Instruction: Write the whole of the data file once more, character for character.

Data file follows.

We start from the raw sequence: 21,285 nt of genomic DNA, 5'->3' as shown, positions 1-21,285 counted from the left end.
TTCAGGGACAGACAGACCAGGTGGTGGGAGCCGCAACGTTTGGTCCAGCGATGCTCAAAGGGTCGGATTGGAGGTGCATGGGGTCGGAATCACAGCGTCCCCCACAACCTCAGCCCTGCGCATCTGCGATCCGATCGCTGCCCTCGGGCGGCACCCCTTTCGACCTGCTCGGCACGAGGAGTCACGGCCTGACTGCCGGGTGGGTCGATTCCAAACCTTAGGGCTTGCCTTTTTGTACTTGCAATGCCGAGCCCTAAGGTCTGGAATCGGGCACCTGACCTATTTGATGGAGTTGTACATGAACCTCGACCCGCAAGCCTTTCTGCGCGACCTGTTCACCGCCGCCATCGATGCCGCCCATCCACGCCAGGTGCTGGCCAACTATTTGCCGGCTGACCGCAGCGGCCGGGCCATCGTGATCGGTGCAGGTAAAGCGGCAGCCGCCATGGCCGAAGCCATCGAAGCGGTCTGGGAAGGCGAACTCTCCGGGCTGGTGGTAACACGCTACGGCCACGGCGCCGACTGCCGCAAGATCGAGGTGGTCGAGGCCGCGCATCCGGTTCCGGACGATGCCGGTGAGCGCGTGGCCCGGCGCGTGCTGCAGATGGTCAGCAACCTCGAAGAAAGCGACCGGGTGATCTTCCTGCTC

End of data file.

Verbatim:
We start from the raw sequence: 21,285 nt of genomic DNA, 5'->3' as shown, positions 1-21,285 counted from the left end.
TTCAGGGACAGACAGACCAGGTGGTGGGAGCCGCAACGTTTGGTCCAGCGATGCTCAAAGGGTCGGATTGGAGGTGCATGGGGTCGGAATCACAGCGTCCCCCACAACCTCAGCCCTGCGCATCTGCGATCCGATCGCTGCCCTCGGGCGGCACCCCTTTCGACCTGCTCGGCACGAGGAGTCACGGCCTGACTGCCGGGTGGGTCGATTCCAAACCTTAGGGCTTGCCTTTTTGTACTTGCAATGCCGAGCCCTAAGGTCTGGAATCGGGCACCTGACCTATTTGATGGAGTTGTACATGAACCTCGACCCGCAAGCCTTTCTGCGCGACCTGTTCACCGCCGCCATCGATGCCGCCCATCCACGCCAGGTGCTGGCCAACTATTTGCCGGCTGACCGCAGCGGCCGGGCCATCGTGATCGGTGCAGGTAAAGCGGCAGCCGCCATGGCCGAAGCCATCGAAGCGGTCTGGGAAGGCGAACTCTCCGGGCTGGTGGTAACACGCTACGGCCACGGCGCCGACTGCCGCAAGATCGAGGTGGTCGAGGCCGCGCATCCGGTTCCGGACGATGCCGGTGAGCGCGTGGCCCGGCGCGTGCTGCAGATGGTCAGCAACCTCGAAGAAAGCGACCGGGTGATCTTCCTGCTC